Murdoch's Tweet on 'Jewish Owned Press' Ignites Controversy
Over the weekend, Rupert Murdoch tweeted this to his followers: “Why Is Jewish owned press so consistently anti-Israel in every crisis?” Needless to say, the eyebrow raising statement led to much controversy and criticism, causing Murdoch to subsequently issue an apology over the social media platform.
And little wonder. According to The Daily Beast’s Peter Beinart, the tweet was simply “dumb and offensive.” He explains why:
Factually, the allegation is absurd. If you define “anti-Israel” as hostility not merely to one particular Israeli policy or leader, but to Israel itself, then there’s zero evidence that, say, The New York Times has been ‘anti-Israel’ even in its coverage of the current Gaza War, let alone ‘every crisis’ Israel has ever been involved in.
But Murdoch’s tweet is more than just dumb. It’s also offensive, both to journalists and Jews.
It’s offensive to journalists, because it implies that institutions of the “press” should reflect the ideological biases of their owners. Reading Murdoch’s tweet, it would be logical to conclude that he believes that any newspaper he owns should reflect his right-wing views, even in its news coverage.
…Murdoch’s tweet is offensive to Jews, because he’s suggesting that when it comes to Israel, media owners who are Jews should let their Jewishness guide their journalism.
But Murdoch’s tweet also brings up some larger issues and questions about the News Corp. chairman. Among them is this one posited by his biographer, Michael Wolff: “What does Murdoch really think about the Jews?”
Wolff writes in The Guardian:
Gary Ginsberg, his long-time aide – part chief-of-staff; part PR consigliere – was often hurt and confounded by Murdoch’s jibes, insensitivities, and humor (there was the Christmas every executive desk got a crèche by order of the boss). Once, with me, Murdoch got into a riff about Jewish groups and money: how they were good at tricking him out of his dough.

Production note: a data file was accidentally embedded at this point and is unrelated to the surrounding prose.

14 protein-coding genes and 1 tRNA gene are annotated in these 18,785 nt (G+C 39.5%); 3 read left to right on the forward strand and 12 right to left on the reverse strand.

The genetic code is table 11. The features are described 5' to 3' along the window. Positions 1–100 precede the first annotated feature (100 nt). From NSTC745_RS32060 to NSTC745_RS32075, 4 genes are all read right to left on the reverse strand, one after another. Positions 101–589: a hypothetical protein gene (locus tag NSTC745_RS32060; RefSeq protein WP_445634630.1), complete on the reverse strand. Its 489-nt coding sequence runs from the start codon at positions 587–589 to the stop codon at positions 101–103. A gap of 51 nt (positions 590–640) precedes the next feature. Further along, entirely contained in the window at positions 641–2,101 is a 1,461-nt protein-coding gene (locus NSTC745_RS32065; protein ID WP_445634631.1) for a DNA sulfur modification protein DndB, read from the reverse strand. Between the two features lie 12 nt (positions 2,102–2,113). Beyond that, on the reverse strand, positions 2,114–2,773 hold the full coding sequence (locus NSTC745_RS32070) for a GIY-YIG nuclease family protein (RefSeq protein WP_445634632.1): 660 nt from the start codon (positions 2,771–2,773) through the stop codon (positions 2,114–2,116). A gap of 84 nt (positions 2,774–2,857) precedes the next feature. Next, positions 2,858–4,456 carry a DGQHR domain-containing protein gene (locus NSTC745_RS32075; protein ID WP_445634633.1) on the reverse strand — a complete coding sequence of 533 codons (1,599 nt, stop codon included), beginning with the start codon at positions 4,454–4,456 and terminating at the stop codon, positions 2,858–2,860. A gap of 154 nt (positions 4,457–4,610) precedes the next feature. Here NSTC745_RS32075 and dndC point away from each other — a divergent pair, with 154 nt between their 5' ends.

And yet, as soon as he focused his business attentions on the US and New York in the mid-seventies, he started to hire Jews as his closest advisers. His support for Israel has been absolute. Arguably, it is his support for Israel, and for neoconism in general (for many years, he owned and funded the losses of the Weekly Standard), that helped solidify rightwing support for Israel. (I was once at an Anti-Defamation League dinner where Rupert Murdoch presented Silvio Berlusconi an aware for meritorious conduct with respect to the Jews.)
I think that Murdoch, a man not so much paranoid as he is realistic about his enemies, is parsing what he sees as “‘good Jews” from “bad Jews”. Jews are just another subset of the people who are for him or against him, who he either has to manage or isolate. Along with his open dislike of Muslims – once, he explained to me his theory about how Muslims often married close cousins, therefore depressing their general IQ – and his geopolitical views about world domination, supporting Israel, I believe, is a way to win the support of what he perceives as the good Jews. (That is, if you support him, you are a good Jew.)
Perhaps this should be a concern for the media industry as a whole seeing as Murdoch is reportedly looking to expand his already vast empire by acquiring two of the pre-eminent dailies in the United States: the Chicago Tribune and Los Angeles Times.
— Posted by Tracy Bloom.